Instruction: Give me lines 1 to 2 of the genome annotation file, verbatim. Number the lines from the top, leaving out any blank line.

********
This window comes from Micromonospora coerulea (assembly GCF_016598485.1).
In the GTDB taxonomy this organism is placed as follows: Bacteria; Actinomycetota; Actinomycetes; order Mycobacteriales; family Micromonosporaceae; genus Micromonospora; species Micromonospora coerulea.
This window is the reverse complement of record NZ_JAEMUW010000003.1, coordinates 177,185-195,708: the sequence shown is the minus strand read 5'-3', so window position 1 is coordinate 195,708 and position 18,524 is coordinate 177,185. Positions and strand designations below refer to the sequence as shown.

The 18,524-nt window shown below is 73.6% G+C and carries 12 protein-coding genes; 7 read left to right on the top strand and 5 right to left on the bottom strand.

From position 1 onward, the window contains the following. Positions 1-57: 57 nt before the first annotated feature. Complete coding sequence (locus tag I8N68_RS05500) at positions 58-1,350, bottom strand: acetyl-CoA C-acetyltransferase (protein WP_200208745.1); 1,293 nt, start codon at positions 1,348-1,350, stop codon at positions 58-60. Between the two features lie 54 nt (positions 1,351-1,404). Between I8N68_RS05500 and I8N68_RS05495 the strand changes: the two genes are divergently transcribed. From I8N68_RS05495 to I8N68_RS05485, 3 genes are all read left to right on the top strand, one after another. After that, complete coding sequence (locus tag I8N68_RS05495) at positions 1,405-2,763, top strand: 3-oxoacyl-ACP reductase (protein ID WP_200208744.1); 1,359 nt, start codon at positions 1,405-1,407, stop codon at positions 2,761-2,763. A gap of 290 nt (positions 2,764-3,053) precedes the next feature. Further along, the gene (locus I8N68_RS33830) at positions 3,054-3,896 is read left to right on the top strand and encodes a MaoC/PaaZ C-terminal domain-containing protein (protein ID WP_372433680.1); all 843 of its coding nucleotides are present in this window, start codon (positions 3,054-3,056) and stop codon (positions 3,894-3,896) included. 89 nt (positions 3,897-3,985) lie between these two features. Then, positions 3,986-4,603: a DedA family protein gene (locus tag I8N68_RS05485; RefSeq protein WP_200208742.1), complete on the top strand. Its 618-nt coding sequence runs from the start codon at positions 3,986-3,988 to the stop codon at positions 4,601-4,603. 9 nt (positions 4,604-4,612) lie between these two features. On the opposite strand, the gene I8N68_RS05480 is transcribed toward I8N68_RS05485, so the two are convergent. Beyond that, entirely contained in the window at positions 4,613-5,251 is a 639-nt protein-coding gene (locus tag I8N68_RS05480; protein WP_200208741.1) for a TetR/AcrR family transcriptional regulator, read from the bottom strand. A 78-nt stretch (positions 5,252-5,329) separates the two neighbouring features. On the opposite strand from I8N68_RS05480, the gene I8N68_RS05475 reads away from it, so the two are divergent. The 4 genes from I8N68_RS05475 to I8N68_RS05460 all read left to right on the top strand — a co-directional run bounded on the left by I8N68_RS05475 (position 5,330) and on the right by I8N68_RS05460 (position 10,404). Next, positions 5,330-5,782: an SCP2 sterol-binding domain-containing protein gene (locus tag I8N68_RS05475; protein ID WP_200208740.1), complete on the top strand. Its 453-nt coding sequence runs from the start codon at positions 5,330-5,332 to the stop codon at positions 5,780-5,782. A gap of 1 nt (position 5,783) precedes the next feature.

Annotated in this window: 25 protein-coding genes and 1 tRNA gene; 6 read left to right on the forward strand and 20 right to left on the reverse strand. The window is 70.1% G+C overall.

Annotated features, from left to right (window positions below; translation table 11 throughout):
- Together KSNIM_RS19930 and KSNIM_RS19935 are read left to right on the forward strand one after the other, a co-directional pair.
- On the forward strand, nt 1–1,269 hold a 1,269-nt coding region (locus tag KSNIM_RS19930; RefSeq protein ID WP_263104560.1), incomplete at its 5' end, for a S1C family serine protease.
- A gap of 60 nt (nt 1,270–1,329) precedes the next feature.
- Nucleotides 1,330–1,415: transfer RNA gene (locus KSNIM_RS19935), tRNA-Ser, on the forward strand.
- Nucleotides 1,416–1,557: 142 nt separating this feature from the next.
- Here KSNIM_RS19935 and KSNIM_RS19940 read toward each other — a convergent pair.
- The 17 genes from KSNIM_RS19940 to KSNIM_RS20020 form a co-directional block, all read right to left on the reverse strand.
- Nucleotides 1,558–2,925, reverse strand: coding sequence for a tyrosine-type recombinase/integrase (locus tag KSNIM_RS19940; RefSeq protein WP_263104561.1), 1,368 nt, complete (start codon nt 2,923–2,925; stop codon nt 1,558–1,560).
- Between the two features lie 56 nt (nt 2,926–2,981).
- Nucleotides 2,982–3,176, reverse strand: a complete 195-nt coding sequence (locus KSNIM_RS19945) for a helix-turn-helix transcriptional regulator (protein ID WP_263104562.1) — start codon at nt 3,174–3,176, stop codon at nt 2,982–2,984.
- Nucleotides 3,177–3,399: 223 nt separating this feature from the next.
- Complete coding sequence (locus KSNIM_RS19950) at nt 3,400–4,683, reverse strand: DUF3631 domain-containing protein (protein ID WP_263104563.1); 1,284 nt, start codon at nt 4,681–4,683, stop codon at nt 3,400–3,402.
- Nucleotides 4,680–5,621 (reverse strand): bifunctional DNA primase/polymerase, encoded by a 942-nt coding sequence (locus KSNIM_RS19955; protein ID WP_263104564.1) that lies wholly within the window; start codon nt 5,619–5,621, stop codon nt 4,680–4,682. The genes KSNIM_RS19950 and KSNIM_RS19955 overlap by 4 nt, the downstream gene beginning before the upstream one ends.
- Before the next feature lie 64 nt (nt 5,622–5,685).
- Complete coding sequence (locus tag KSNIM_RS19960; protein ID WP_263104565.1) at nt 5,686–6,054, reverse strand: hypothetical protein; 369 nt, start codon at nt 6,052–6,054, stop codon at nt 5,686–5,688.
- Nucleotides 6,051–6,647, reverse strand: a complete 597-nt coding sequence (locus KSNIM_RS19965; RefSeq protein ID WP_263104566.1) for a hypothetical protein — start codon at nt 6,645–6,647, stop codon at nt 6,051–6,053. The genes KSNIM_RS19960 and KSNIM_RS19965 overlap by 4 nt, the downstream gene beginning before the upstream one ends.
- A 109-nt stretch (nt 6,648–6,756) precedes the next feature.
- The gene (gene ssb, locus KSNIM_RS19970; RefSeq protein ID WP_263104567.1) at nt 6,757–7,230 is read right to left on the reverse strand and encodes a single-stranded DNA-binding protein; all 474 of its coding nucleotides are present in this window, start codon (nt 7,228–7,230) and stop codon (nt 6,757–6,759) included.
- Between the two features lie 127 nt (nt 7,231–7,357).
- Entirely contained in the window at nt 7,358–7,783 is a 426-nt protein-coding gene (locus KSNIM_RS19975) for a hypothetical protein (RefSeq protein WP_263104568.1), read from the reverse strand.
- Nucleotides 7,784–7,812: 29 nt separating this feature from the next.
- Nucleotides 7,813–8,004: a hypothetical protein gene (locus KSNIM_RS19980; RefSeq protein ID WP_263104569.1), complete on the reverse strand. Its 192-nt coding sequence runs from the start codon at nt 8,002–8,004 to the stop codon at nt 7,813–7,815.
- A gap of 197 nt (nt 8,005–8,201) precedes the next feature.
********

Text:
This window comes from Micromonospora coerulea (assembly GCF_016598485.1).
In the GTDB taxonomy this organism is placed as follows: Bacteria; Actinomycetota; Actinomycetes; order Mycobacteriales; family Micromonosporaceae; genus Micromonospora; species Micromonospora coerulea.